I also recommend Gerson Therapy and laughter, Keep both your spirits as high as possible.

1 person liked this | p51d007 said:

About 2/3 of the low information voting public.

Quote: "the AG said T-Mobile is failing to disclose the fact that consumers would be responsible for paying the entire balance of a smartphone all at once if they do leave (granted they opted for the monthly installment plan)." Unquote

This is 100% complete and plain common sense. Who wouldn't understand this?

1 person liked this | Guest said:

Using data you paid for shouldn't be throttled unless made VERY clear at the onset of the agreement. If T-Mobile were to say "although we advertise unlimited, we only want you (the customer) to use no more than 5 gigs at which point we will throttle you with extreme prejudice!" Then, as a consumer, you can make a choice to proceed or go somewhere else with you business. Frankly, punishing paying customers is never a good practice. Furthermore, it really shouldn't matter how you access your data (phone, tablet, tethered to a phone, etc.) however, for the sake of keeping things simple, just using a smart phone to watch Netflix or some other streaming service should not get a customer throttled. If using 5 gigs or more causes the network to slow for several customers in your area, perhaps the network is not up to snuff in which case T-Mobile or any other carrier should stop advertising unlimited or superior network coverage, etc.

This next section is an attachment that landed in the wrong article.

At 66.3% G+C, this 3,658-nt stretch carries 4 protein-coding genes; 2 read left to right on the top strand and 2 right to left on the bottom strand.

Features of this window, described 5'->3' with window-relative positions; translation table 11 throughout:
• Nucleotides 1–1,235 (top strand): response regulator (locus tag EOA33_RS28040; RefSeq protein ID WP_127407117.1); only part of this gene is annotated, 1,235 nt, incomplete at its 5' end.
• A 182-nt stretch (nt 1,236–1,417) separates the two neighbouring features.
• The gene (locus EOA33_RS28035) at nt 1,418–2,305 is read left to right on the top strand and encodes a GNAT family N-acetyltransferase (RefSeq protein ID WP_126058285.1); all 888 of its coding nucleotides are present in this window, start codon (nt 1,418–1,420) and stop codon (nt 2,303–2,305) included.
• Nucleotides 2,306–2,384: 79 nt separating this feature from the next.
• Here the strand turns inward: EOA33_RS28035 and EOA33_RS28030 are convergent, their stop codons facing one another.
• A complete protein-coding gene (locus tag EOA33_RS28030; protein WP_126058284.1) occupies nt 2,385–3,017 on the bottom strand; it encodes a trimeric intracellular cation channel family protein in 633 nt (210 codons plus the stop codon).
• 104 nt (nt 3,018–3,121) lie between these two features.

1 person liked this | Guest said:

Yeah, since when did the word "unlimited" become synonymous with the phrase "some amount that we may deem to be too much, at which point you'll get cut off" ? If you can't provide unlimited data/downloads then don't advertise unlimited. It's as simple as that. What's with this guy saying it's unlimited as long as it's less than 5GB a month and you're not being "abusive" ? When I pay for unlimited, I expect unlimited and no amount should be deemed abusive. That is the REASON I bought unlimited, so that I can download as much as I want, without it being considered abusive.

LesSavvy LesSavvy said:

How about their unlimited data claim?

You buy unlimited data, and after 5GB downloaded your internet becomes useless, to the point where you can't even open a website.

Right, because they didn't disclose that when you chose that plan. Also, no different than most carriers "unlimited" plans.

Mbloof said:

I'm a TMobile customer and YES they disclose that they will 'throttle' your data to 2G rates if you go over the amount of 4G you paid for. Lets be honest - 2G is not completely 'worthless' as others may claim.

However, the entire miss use of 'unlimited' by all data providers is something the FTC/AG SHOULD address. (the entire 'upto' data rate claims ought to get tossed as well)

psycros psycros said:

I'm a TMobile customer and YES they disclose that they will 'throttle' your data to 2G rates if you go over the amount of 4G you paid for. Lets be honest - 2G is not completely 'worthless' as others may claim.

However, the entire miss use of 'unlimited' by all data providers is something the FTC/AG SHOULD address. (the entire 'upto' data rate claims ought to get tossed as well)